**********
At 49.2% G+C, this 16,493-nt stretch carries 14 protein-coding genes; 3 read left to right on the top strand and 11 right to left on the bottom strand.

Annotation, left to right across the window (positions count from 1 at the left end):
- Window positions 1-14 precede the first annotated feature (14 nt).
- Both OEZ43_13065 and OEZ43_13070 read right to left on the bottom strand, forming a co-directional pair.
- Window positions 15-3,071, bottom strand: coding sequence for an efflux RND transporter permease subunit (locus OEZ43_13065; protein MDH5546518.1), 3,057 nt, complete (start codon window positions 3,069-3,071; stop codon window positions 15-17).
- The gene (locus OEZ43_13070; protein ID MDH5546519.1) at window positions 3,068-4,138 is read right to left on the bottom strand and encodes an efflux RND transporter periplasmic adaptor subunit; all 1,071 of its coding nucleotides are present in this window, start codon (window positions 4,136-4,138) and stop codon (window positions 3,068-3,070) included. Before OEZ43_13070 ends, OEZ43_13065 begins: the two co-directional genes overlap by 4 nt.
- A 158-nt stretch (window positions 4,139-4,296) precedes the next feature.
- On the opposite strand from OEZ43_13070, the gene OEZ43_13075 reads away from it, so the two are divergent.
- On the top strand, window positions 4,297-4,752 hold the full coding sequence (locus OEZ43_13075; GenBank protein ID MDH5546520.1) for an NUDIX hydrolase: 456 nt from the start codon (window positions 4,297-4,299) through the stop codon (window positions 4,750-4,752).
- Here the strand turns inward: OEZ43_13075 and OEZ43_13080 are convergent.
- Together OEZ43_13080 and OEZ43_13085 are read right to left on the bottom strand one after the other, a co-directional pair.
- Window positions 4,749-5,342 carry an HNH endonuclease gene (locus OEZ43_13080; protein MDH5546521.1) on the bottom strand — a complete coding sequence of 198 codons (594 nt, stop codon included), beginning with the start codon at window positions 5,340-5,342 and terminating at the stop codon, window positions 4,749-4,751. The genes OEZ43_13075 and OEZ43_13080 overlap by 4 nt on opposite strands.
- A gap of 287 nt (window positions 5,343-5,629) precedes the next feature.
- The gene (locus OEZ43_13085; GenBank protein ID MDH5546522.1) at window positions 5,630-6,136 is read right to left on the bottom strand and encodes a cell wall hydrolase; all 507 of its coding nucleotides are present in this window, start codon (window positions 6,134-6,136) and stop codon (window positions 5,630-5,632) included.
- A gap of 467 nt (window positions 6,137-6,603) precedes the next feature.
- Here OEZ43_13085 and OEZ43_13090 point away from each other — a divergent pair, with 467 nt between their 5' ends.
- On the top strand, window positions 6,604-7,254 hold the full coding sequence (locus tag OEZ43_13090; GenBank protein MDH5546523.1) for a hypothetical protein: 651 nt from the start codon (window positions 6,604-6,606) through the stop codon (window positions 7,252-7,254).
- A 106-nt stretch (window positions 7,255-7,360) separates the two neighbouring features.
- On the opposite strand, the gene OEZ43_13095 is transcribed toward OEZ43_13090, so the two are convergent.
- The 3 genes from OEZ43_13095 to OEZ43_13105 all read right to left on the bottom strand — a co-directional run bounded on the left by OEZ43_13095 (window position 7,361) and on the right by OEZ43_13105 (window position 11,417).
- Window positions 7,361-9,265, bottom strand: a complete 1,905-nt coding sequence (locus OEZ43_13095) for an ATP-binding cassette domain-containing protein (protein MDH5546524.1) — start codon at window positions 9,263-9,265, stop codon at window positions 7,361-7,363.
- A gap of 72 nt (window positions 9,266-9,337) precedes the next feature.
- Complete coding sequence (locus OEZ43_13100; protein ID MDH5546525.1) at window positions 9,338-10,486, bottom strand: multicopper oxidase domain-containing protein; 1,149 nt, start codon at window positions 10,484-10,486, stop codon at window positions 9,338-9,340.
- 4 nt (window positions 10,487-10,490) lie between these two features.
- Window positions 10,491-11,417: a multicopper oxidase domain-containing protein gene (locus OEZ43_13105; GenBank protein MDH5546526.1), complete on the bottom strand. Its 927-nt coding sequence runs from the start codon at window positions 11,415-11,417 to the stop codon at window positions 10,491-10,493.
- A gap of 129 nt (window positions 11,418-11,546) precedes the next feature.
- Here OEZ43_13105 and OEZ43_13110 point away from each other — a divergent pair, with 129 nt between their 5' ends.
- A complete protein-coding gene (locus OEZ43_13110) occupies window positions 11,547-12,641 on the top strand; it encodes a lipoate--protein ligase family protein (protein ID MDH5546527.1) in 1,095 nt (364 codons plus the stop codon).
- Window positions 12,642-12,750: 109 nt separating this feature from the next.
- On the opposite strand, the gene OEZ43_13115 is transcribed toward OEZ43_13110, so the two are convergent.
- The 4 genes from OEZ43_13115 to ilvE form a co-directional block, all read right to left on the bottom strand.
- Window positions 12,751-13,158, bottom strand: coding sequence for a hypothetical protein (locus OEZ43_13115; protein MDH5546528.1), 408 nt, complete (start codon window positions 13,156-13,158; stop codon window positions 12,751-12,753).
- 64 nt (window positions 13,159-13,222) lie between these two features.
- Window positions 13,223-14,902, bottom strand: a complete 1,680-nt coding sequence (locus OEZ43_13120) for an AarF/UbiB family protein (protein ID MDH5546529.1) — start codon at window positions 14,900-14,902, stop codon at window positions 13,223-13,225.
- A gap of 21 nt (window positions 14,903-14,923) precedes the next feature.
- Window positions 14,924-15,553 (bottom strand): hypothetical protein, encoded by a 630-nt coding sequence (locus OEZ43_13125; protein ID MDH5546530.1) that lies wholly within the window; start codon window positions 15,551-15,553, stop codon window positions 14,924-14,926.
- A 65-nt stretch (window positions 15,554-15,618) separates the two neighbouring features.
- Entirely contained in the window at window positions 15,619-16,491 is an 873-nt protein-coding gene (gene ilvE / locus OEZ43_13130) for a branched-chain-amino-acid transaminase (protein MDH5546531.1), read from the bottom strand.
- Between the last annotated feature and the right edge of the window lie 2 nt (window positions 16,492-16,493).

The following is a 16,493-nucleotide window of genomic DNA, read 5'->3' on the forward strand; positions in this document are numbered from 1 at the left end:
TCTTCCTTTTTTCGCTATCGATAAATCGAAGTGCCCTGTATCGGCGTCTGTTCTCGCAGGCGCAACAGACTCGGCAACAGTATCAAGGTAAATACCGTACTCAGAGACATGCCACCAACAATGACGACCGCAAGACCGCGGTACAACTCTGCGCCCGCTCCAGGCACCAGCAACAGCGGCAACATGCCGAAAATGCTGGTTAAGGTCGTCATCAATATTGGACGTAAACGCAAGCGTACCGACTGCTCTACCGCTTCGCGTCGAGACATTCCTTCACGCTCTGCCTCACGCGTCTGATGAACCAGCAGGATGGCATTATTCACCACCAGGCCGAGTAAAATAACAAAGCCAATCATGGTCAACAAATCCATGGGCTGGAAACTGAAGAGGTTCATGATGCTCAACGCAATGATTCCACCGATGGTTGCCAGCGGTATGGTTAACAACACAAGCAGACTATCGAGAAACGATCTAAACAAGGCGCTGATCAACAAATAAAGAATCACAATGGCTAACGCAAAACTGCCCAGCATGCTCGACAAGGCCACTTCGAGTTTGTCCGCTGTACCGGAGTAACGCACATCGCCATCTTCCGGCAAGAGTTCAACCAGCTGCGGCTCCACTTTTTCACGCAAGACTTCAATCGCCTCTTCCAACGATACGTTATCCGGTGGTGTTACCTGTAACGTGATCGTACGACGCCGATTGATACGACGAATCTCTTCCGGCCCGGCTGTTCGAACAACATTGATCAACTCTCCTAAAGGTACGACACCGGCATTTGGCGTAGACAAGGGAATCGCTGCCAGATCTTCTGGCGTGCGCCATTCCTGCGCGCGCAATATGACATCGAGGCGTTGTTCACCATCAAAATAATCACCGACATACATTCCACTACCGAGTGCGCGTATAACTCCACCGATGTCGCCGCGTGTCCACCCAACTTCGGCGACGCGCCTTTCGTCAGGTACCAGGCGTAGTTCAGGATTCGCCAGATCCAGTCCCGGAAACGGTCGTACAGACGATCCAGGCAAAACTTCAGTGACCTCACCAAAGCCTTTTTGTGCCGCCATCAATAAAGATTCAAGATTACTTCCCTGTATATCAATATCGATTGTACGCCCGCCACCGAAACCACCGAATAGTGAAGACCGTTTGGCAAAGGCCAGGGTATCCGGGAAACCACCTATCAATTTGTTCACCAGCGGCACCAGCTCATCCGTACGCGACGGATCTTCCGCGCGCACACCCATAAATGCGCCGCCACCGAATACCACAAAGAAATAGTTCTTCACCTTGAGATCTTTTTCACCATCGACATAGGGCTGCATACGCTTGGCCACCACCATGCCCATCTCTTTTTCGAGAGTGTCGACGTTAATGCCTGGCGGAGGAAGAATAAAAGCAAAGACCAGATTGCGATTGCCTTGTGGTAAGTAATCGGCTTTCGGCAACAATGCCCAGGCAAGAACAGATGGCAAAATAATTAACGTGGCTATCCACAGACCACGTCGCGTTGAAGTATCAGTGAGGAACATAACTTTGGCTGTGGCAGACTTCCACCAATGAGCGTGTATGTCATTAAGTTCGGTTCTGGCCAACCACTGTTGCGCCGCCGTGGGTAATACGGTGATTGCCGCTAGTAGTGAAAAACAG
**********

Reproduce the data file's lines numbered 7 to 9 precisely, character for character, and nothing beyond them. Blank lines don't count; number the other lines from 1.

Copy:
- A 158-nt stretch (window positions 4,139-4,296) precedes the next feature.
- On the opposite strand from OEZ43_13070, the gene OEZ43_13075 reads away from it, so the two are divergent.
- On the top strand, window positions 4,297-4,752 hold the full coding sequence (locus OEZ43_13075; GenBank protein ID MDH5546520.1) for an NUDIX hydrolase: 456 nt from the start codon (window positions 4,297-4,299) through the stop codon (window positions 4,750-4,752).